"I will kill him myself." That's the moment in Captain America: Civil War when I knew that I wasn't going to have a problem with the Russo brothers' approach to my favourite superhero.
Spoilers follow for Captain America: Civil War.
That line up top is one of the first things T'Challa says after his father King T'Chaka dies in a bombing attack supposedly carried out by the Winter Soldier. The razor-sharp threat immediately places him outside the boundaries of the other superheroes in the Marvel Cinematic Universe, in that he seemingly has no compunctions about killing. Everything his character does in Civil War is about ruthlessly single-minded. The Black Panther is about his prey and pretty much nothing else.
Throughout the movie, the Black Panther feels like a character who serves his own agenda first, aiding Stark's faction only out of pragmatism. He's not here to make white characters feel good about themselves, as has sometimes been the case in his comics appearances. In the big fight scenes between Team Cap and Team Iron Man, he's not helping War Machine or Black Widow with the ol' tried-and-true, 'change dance partners' superhero battle switcheroo. T'Challa is going after Bucky almost exclusively. He's going to kill that man. It truly feels like his way of life demands it.
Yet, the Black Panther doesn't come across as a feral Dark Continent savage. Chadwick Boseman's portrayal is cooly regal when we first meet him. Even as he gets pulled into a plot of ever-escalating drama, his affectation is that of someone who's unperturbed by the major events happening around him. T'Challa and Wakanda get portrayed as mysterious but not exoticised. Sam Wilson quips at the Panther after he makes his dramatic debut in costume but the king doesn't respond with snark. He simply says that the Black Panther has protected Wakanda for centuries. This is who he is and what he does.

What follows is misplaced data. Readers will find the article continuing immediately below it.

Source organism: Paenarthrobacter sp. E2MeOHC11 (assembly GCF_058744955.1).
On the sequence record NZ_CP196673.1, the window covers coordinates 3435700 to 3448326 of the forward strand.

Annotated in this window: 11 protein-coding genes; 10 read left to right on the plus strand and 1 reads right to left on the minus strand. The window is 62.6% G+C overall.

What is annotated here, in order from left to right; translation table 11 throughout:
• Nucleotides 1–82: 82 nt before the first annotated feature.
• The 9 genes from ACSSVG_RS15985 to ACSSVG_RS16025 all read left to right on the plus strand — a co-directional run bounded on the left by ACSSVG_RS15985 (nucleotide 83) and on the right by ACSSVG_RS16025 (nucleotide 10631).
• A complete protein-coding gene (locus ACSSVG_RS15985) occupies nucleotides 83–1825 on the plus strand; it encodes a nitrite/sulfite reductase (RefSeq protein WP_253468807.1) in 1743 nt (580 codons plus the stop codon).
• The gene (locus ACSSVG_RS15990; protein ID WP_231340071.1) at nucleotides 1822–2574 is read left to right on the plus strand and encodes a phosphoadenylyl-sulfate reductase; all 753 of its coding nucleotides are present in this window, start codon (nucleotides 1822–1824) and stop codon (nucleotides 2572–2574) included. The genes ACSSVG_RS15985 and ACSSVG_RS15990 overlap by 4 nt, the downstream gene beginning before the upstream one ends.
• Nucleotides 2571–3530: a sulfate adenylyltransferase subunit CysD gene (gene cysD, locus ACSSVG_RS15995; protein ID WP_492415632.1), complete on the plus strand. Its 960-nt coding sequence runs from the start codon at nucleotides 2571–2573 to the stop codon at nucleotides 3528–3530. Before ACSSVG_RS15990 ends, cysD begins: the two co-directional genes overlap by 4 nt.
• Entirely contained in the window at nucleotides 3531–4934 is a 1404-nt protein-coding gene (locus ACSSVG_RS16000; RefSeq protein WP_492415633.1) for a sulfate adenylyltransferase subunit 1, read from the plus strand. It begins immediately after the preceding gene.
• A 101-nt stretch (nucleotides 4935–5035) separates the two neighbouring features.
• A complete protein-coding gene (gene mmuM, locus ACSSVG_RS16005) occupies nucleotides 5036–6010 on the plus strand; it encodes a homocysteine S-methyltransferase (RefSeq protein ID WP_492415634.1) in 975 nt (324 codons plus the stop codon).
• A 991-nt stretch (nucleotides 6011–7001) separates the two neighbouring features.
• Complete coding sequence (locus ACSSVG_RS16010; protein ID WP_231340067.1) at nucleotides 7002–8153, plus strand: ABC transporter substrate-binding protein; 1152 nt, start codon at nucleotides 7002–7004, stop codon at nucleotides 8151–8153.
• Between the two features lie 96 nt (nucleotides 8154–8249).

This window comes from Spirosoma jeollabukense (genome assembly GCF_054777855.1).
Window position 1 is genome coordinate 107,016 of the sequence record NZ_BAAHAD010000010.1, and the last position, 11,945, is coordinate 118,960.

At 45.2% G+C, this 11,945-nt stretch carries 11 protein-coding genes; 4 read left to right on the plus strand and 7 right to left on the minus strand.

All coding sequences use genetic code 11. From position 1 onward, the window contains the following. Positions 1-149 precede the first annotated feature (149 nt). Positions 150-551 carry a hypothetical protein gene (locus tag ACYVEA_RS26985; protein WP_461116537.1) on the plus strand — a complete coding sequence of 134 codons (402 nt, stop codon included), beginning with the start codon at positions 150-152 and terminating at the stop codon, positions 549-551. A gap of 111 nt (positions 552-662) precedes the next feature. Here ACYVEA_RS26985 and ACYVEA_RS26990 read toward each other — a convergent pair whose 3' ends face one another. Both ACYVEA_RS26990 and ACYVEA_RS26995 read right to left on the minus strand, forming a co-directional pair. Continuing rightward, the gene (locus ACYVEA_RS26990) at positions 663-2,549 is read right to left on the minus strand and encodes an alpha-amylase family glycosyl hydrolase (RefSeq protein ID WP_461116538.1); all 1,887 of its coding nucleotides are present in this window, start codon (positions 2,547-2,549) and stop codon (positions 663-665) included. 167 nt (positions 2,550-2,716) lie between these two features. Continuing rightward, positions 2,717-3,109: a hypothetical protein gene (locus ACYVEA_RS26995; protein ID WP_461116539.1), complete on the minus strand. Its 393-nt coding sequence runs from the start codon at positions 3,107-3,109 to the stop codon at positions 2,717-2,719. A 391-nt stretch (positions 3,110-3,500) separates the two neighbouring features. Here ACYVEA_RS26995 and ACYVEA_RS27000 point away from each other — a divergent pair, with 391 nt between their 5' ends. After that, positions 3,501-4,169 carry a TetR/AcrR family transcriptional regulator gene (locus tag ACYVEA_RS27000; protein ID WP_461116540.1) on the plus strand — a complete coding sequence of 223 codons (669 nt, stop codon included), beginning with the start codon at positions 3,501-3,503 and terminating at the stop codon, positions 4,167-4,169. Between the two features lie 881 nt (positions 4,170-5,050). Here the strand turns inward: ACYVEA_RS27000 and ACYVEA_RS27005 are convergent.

This is a younger T'Challa than the one who shows up in my favourite Black Panther run, so he's not the master strategist put forth by writer Christopher James Priest. But he still manages to use his country's undisclosed but considerable resources to sneak into the movie's climax and capture the mastermind who got Steve and Tony fighting in the first place.
In the end, T'Challa moves from wanting vengeance for himself and his country to ensuring justice will be done. That switch doesn't feel like it's motivated by a need to align with Tony or Steve's moral compass; rather, it's the thematic endpoint of his arc in the movie. Civil War's third act has Iron Man become obsessed with killing Bucky as payback for his parents' murder. Tony Stark almost turns into a villain, an analogue of the kind of people that he and the Avengers usually fight. T'Challa, on the other hand, is able to find his own closure precisely because he's an outsider who isn't compromised by the considerations motivating Captain America and Iron Man. In Civil War, the Black Panther begins a wary relationship with the world outside Wakanda and it becomes crystal clear that he's a force to be reckoned with.